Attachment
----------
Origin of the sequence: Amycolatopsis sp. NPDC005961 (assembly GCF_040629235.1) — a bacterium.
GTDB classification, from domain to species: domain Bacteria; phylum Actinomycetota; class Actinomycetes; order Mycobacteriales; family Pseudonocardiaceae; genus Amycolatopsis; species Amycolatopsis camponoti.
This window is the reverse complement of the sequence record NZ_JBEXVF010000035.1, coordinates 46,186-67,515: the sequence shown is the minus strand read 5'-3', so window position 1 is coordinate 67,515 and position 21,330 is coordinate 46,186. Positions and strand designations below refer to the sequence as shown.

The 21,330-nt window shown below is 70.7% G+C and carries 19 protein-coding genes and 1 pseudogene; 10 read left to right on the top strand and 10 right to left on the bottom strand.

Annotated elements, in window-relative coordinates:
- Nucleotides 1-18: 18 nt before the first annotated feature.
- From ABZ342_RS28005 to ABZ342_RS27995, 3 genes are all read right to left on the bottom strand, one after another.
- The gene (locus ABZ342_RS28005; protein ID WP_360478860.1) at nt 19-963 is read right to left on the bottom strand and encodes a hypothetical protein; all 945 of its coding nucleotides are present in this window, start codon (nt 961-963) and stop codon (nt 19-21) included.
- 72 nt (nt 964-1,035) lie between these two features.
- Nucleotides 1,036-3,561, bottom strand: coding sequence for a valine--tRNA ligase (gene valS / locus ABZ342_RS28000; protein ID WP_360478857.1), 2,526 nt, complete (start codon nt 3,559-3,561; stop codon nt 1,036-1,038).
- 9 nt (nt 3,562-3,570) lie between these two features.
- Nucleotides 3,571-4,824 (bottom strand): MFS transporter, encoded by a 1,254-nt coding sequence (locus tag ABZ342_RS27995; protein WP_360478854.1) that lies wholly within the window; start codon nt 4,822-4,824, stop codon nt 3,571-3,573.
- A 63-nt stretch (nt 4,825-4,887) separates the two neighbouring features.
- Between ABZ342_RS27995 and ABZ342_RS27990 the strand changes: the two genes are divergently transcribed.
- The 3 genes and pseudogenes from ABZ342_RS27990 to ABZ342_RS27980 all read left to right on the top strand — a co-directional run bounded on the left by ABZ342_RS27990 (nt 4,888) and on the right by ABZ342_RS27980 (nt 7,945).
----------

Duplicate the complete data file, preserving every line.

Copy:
Origin of the sequence: Amycolatopsis sp. NPDC005961 (assembly GCF_040629235.1) — a bacterium.
GTDB classification, from domain to species: domain Bacteria; phylum Actinomycetota; class Actinomycetes; order Mycobacteriales; family Pseudonocardiaceae; genus Amycolatopsis; species Amycolatopsis camponoti.
This window is the reverse complement of the sequence record NZ_JBEXVF010000035.1, coordinates 46,186-67,515: the sequence shown is the minus strand read 5'-3', so window position 1 is coordinate 67,515 and position 21,330 is coordinate 46,186. Positions and strand designations below refer to the sequence as shown.

The 21,330-nt window shown below is 70.7% G+C and carries 19 protein-coding genes and 1 pseudogene; 10 read left to right on the top strand and 10 right to left on the bottom strand.

Annotated elements, in window-relative coordinates:
- Nucleotides 1-18: 18 nt before the first annotated feature.
- From ABZ342_RS28005 to ABZ342_RS27995, 3 genes are all read right to left on the bottom strand, one after another.
- The gene (locus ABZ342_RS28005; protein ID WP_360478860.1) at nt 19-963 is read right to left on the bottom strand and encodes a hypothetical protein; all 945 of its coding nucleotides are present in this window, start codon (nt 961-963) and stop codon (nt 19-21) included.
- 72 nt (nt 964-1,035) lie between these two features.
- Nucleotides 1,036-3,561, bottom strand: coding sequence for a valine--tRNA ligase (gene valS / locus ABZ342_RS28000; protein ID WP_360478857.1), 2,526 nt, complete (start codon nt 3,559-3,561; stop codon nt 1,036-1,038).
- 9 nt (nt 3,562-3,570) lie between these two features.
- Nucleotides 3,571-4,824 (bottom strand): MFS transporter, encoded by a 1,254-nt coding sequence (locus tag ABZ342_RS27995; protein WP_360478854.1) that lies wholly within the window; start codon nt 4,822-4,824, stop codon nt 3,571-3,573.
- A 63-nt stretch (nt 4,825-4,887) separates the two neighbouring features.
- Between ABZ342_RS27995 and ABZ342_RS27990 the strand changes: the two genes are divergently transcribed.
- The 3 genes and pseudogenes from ABZ342_RS27990 to ABZ342_RS27980 all read left to right on the top strand — a co-directional run bounded on the left by ABZ342_RS27990 (nt 4,888) and on the right by ABZ342_RS27980 (nt 7,945).